Happy tuesday, spice lovers and welcome back to another fiery food review.
Recently, we’ve been looking at a lot of rather strong sauces – Anywhere from regular “hot” to pushing the upper limits of what we all know to be possible – and last week’s “mild” cranberry chocolate did nothing to bring the heat back down. So today, I’d like to show you something more medium that I’ve been holding onto for quite a while:
Hot-Headz’ own Apple Chipotle Bourbon BBQ.
I discovered this barbecue sauce all the way back in twenty-seventeen and was so impressed that I talked my local chilli shop into stocking it. But, to my dismay, it was discontinued before I could put my love for it into words online.
Only recently has it resurfaced, giving me the opportunity to talk about it oncemore, but I’m not going to let it get away from me again. So please, read on and discover what it is that makes today’s product my all time favourite from Hot-Headz.
Its label is unassuming. Light text against dark blacks and browns for maximum readability, yet no imagery beyond the flaming silver circle used as the company logo.
Hot-Headz don’t show us the chilli with this one, because it’s not the key selling point, but nor do they show us anything else. All we get from the bottle is a colour scheme implying darkness, molasses and smoke. An implication of the product type, certainly, but not what sets this barbecue sauce apart.
To tell what really makes it tick, I’m going to have to pour a spoonful.
Out of the bottle, we get a far better look at the sauce. At its smooth, slightly syrupy consistency, yes, but also at its lighter, warmer shade of brown. One that, when swirled around, leaves a fine trail of black, red and brown flecks that you’d likely never see in a standard barbecue base.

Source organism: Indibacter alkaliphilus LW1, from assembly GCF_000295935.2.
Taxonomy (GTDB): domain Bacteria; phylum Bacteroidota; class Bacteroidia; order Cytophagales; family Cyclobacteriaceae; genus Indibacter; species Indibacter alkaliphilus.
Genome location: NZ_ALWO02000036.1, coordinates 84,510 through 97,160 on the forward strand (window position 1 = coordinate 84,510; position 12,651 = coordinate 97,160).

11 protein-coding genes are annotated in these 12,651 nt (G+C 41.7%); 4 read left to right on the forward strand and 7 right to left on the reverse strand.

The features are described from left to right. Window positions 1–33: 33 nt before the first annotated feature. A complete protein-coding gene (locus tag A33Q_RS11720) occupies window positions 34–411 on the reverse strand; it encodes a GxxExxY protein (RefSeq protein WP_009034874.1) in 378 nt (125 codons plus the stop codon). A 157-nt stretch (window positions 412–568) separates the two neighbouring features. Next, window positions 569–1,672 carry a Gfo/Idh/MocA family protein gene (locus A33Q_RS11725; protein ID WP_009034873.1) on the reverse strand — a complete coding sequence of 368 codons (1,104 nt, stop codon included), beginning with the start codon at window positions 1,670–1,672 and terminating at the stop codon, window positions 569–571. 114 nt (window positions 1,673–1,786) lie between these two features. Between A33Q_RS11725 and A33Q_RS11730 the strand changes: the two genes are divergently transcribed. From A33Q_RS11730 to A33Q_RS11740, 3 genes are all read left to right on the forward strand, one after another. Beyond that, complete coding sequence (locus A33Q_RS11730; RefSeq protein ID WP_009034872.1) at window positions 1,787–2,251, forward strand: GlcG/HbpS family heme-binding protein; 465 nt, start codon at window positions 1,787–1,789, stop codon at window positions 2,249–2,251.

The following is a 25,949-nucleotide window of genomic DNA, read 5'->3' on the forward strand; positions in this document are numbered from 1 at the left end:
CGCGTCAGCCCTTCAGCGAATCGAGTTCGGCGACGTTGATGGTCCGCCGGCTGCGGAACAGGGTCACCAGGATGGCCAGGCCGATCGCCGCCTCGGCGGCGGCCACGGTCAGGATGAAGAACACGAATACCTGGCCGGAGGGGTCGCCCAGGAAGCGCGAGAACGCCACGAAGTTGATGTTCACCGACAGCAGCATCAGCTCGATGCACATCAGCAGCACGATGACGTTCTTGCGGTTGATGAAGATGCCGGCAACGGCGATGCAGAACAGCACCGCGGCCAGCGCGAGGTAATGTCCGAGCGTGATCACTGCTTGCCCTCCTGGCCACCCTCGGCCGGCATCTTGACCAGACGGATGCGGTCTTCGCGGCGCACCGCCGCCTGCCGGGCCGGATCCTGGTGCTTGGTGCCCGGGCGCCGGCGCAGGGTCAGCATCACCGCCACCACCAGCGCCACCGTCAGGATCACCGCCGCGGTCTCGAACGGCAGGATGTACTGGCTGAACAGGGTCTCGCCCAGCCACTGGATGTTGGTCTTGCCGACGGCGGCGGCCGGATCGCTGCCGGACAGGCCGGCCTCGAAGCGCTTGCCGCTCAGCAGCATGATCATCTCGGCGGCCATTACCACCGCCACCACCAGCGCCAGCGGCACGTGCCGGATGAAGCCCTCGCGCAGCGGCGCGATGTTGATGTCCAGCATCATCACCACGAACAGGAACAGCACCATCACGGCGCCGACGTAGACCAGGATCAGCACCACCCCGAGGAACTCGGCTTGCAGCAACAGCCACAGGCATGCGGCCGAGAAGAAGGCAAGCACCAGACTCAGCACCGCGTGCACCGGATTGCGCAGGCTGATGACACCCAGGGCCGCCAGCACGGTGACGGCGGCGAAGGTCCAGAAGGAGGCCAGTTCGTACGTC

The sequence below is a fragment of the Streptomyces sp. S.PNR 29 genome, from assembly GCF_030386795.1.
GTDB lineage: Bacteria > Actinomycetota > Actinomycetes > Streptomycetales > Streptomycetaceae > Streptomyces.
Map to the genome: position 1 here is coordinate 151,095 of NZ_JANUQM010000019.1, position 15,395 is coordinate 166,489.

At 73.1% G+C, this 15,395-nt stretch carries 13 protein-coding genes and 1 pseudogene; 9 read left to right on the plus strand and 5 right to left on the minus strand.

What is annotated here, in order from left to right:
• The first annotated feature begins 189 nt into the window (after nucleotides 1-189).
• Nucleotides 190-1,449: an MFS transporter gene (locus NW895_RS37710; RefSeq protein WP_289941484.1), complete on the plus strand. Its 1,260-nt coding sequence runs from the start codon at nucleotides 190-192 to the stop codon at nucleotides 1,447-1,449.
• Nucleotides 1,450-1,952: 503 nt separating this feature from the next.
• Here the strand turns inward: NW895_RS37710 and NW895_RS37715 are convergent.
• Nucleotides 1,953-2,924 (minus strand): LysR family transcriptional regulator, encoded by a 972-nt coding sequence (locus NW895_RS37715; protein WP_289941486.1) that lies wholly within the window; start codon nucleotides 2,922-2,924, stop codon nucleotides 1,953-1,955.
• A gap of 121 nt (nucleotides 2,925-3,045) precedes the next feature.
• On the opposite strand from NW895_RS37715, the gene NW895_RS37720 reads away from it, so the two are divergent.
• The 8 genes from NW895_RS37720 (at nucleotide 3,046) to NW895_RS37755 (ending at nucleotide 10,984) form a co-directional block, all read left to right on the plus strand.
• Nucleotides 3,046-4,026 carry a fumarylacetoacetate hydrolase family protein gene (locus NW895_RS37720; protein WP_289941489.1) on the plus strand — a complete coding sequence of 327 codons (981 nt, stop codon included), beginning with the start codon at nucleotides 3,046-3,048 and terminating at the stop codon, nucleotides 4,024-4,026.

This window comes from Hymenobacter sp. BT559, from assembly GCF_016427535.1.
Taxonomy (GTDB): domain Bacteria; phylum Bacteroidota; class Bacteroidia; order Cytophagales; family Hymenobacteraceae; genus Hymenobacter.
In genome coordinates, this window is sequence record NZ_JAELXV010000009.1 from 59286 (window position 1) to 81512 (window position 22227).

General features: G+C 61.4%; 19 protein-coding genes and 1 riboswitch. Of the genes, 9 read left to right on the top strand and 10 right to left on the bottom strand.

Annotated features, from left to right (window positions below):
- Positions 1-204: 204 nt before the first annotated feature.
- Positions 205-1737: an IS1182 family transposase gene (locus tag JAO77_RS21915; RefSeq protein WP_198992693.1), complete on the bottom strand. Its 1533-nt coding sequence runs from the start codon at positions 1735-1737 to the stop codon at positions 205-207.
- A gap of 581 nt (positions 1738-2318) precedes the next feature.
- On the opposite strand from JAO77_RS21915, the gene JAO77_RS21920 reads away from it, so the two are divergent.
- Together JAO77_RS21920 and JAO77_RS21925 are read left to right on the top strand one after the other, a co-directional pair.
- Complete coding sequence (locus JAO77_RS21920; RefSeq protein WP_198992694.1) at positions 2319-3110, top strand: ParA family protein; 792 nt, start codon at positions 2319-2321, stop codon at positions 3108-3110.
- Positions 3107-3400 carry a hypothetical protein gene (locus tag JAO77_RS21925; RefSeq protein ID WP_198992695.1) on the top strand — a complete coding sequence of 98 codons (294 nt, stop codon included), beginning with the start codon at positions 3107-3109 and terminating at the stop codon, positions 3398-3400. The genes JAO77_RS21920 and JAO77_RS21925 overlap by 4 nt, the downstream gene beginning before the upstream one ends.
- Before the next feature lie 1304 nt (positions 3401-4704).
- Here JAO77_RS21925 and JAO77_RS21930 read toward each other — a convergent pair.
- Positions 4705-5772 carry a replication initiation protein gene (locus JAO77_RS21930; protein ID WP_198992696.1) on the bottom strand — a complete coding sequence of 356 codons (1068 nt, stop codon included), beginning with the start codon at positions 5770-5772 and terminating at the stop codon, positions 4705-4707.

On the nose, the Apple Chipotle Bourbon is like most other barbecue sauces – sweet, woody and dark, with a bit of a tang to it. But we know that there’s more going on in this one. We’ve seen the spices and seen how much the apple lightens its appearance. So now it’s time to try it.
From the moment it hits my tongue, it’s sweet, first and foremost. It tastes of brown sugar and golden honey but there’s an undercurrent of something smoother and more savoury. A sort of woodiness that blends with the soft, oaky flavour of browned apples, the earthiness of the bourbon and the subtle, sharper oak tang of cider vinegar.
It soon becomes smoky, highlighting the chipotle in the sauce, but the woodier notes still remain underneath, pairing beautifully with the hit of cinnamon that comes in with the heat. A spice that, as you might expect, works just as wonderfully with the apple’s subtler fruity side.
The heat, though, is quite little, at first. There doesn’t seem to be a tonne of chipotle in Hot-Headz’ barbecue sauce and, while there is also naga to back it up, the slow burn of the superhot, combined with all the sugars in the sauce, means that it strikes quite late.
It’s a sharp
that hits across the roof of my mouth but it’s not that high medium that makes this burn enjoyable. It’s the gradual build and the lingering warmth – Furthered by the cinnamon, I’m sure – that I find particularly satisfying. As well as, of course, the previously mentioned blend of flavours.
Sweet, sticky barbecue, strong, woody undertones, a good level of soft fruit, a little bit of earthy booze and a good helping of just the right spice to tie them all together. Along with sensible amounts of two really tasty peppers.
It’s quite obviously a sauce that was made to pair with pork but any rich meat, pre-smoked or not, will go beautifully with the Apple Chipotle Bourbon. As will things like pizza, eggs and macaroni cheese.
If it goes with barbecue sauce in any way, chances are this one will make it even better.
Here’s what goes into it:
Sugar, Apple Pulp, Water, Bourbon, Apple Vinegar, Honey, Chipotle Pepper, Salt, Naga Jolokia pepper, Citric Acid, Garlic, Liquid Smoke, Xanthan Gum, Ascorbic Acid, Cinnamon
And here are a couple of links to the chipotle morita and ghost pepper pages of my pepper encyclopedia – An easy way to see what else I’ve had with this sauce’s chillies.
Just don’t expect other naga products to be anywhere near this sensible of a heat.
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